The US Supreme Court allowed a False Claims Act case to continue when it declined, according to a Law 360 article, to consider an appeal of the Sixth Circuit decision. That decision allowed the claim of a relator against the Brookwood Senior Living Communities Inc. to continue. The relator claimed that the company “retroactively” issued certifications by physicians that Medicare claims for its residents were medically necessary – in violation of Medicare regulations.
The nursing home, based in Brentwood Tennessee, had requested that the Supreme Court resolve a split among lower courts regarding the meaning of “materiality” in False Claims Act cases. The split follows the decision in the Supreme Court’s 2016 Escobar decision. The Escobar case ruled that False Claims Acts violations “must be material to the government’s decision to reimburse” the claim for payment.
What is materiality?
Some of the factors discussed by lower courts in deciding “materiality” include:
- Is the government continuing to pay others in similar situations
- Can continued payments alone show there isn’t materiality or is some additional evidence/factor required?
- Does the violation go to “”the essence of the bargain” between the government and payee.”
The Sixth Circuit, in 2018, found that the relator had made a sound argument that the timing/dating of the certifications was material to whether the nursing home could claim Medicare reimbursement payments. The relator, a former utilization review nurse for the nursing home, claimed that the nursing home should have certified the necessity requirement when the patient’s care plan was created – not months afterwards. The relator claimed that the nursing home was trying to get as many residents as possible – without regard to medical necessity.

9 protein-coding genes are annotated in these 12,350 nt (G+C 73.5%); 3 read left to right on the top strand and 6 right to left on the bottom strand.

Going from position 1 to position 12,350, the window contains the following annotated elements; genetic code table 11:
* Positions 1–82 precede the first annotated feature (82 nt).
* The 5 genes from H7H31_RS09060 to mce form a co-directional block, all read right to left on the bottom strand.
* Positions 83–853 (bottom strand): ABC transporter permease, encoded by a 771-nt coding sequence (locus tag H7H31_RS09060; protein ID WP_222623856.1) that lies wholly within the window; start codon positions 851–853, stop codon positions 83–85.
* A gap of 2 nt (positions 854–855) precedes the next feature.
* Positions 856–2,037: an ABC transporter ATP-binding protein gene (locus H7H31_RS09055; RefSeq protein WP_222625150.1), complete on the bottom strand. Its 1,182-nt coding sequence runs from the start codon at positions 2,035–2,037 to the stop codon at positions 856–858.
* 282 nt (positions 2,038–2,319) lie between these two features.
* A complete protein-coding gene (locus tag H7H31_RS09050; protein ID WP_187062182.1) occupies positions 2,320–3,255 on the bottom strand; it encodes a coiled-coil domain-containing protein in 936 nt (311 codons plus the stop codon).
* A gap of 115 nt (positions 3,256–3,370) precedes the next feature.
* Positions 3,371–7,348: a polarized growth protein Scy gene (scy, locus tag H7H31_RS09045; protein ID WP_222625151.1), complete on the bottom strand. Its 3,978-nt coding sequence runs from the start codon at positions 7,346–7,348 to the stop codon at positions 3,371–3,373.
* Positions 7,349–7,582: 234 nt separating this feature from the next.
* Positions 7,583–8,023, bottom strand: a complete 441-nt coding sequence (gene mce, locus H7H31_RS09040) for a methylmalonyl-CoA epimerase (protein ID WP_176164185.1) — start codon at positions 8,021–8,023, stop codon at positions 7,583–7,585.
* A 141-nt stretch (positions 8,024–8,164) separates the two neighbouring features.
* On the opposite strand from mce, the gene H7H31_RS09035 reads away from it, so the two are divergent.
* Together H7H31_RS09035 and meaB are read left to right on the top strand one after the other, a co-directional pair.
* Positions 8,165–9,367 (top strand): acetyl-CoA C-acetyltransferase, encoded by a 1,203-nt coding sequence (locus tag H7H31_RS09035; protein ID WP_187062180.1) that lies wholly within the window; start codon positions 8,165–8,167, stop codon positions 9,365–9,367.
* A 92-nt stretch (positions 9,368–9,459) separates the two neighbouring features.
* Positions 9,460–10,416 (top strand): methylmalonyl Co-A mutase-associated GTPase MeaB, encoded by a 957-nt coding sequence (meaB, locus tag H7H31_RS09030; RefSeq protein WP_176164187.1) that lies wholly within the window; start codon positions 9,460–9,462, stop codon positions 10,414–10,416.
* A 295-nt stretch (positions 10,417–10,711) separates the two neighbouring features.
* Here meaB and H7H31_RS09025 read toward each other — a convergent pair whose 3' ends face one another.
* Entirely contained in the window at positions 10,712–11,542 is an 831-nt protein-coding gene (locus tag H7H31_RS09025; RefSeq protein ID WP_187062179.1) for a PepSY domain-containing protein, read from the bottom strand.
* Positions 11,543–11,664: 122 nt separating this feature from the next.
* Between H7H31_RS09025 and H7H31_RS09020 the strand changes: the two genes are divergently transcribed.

The Sixth-Circuit Court opinion was not unanimous.
Contact our experienced whistleblower and FCA lawyers today
At the law office of Stephen Danz & Associates, we have been fighting for relators for three decades. We work to help relators make timely disclosures, help guide them through the DOJ intervention decision process, and advocate for them during the litigation process against the wrongdoers. We demand payment for their just percentage of any recovery. To learn if you have a valid whistleblower claim, call us at (877)789-9707 to make an appointment. Se habla espanol.